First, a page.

Wednesday, April 02, 2008

Black Snake Moan

Filmed in and around Memphis, Tennessee, the title derives from a Blind Lemon Jefferson blues song and the plot borrows from George Eliot's 1861 novel 'Silas Marner'.

It must have been a marketing person's nightmare. Black Snake Moan is packed with violence, nudity and bad language and yet it is a thoughtful and sensitive film.

The story revolves around two main characters: Lazarus (Samuel L Jackson), a farmer and former blues guitarist, and Rae (Christina Ricci), an abused trailer-trash woman with a 'thing' for black men.

Despite all attempts at reconciliation, Lazarus's wife has just left him for his best friend. Rae gets beaten and left for dead after one of her regular drink/drugs/sex binges.

Lazarus discovers her battered, half-naked frame outside his house and decides that she needs to be healed, both physically and spiritually. And this is where things get really strange.

Rae is chained to a radiator like a dog on a leash to prevent her from escaping, and Lazarus announces his intentions. Rae is (unsurprisingly) less than compliant, but as the film progresses we see her gradually responding to Lazarus' attempts to re-educate her.

Lazarus' pastor (John Cothran Jr) is one of the most convincing and sympathetic portrayals I have ever seen of a Christian man struggling to explain spiritual truths to a deeply-damaged person.

His explanation of heaven to Rae is a standout...

RAE: Can I ask you a question? People always say, you gotta get good with Jesus, if you want not to go to hell. That you say sorry for all you done and Jesus would let you go on to heaven.

R.L.: You could put it that way.

RAE: But that's so f***in' stupid. (she catches herself) I'm sorry. Didn't mean to curse.

R.L.: What's on your mind?

RAE: You can't hurt people... and then just say, I'm sorry, and then everything just gets washed away. Why would heaven want people like that. People who... do what they want and then... switch.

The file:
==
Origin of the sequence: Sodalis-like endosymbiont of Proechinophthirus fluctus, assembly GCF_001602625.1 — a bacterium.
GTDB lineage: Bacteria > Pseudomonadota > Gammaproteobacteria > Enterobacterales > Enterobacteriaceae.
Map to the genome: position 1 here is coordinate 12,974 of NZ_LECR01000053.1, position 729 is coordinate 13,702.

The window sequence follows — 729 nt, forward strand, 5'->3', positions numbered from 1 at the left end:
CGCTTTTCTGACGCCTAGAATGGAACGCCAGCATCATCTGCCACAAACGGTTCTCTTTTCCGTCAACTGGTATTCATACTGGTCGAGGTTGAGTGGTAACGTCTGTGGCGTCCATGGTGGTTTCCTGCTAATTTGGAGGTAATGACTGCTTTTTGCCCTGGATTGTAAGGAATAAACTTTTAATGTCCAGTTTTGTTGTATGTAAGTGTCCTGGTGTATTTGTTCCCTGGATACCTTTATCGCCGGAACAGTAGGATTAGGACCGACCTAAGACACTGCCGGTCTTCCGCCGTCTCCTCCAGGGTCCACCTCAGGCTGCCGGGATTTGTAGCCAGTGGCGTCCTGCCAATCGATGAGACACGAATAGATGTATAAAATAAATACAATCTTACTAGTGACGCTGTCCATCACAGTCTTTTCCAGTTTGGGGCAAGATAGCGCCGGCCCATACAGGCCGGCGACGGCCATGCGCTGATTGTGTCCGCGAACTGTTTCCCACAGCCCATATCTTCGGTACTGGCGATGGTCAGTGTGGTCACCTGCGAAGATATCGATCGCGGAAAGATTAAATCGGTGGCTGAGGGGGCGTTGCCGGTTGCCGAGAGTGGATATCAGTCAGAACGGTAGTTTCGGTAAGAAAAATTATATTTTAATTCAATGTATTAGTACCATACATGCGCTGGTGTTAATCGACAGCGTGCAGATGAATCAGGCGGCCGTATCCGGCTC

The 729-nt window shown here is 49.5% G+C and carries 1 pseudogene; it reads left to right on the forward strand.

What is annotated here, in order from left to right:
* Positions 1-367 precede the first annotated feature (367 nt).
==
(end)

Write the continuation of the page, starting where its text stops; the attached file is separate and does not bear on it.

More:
R.L.: I'm gonna tell you somethin', and it's just gonna be between you and me. I think folks carry on about heaven too much. Like it's some all-you-can-eat buffet up in the clouds. And folks just gonna do as they're told so they can eat what they want behind some pearly gates. I can go to Shoney's for that.

Rae grins. R.L. leans closer.

R.L.: There's sin in my heart. There's evil in this world. But when I got no one... I talk to God. I ask for strength. I ask for forgiveness. Not for peace at the end of my days when there's no more life to live and no more good to do, but today. Right now.

Wonderful stuff.

And then there's the soundtrack. Big, beautiful blues music from The Black Keys, John Doe, Scott Bomar and Samuel L Jackson. It made me want to go out and buy a magenta coloured Gibson ES-335 and a Peavey valve amplifer!

Nina Ricci plays Rae with rawness and humour, managing to portray outrageous sassiness and vulnerability in a believable and entertaining way.

Samuel L Jackson gets a lot of (justified) stick for playing caricature parts. But he immerses himself into the troubled but intensely moral Lazarus character.

There are scenes of intense physical closeness between Lazarus and Rae and despite the obvious sexual tension, Lazarus respects the moral barriers and by doing so becomes a believable father-figure to Rae.

OK, that's way beyond my blog word-count limit (sorry Brook!). It's a superb film. You can buy it for less than a fiver. Go on, treat yourself.


AaB said...

Can I borrow this ;-?

Thank you for the write-up.

brett jordan said...

If you've got a blu-ray player :-)

AaB said...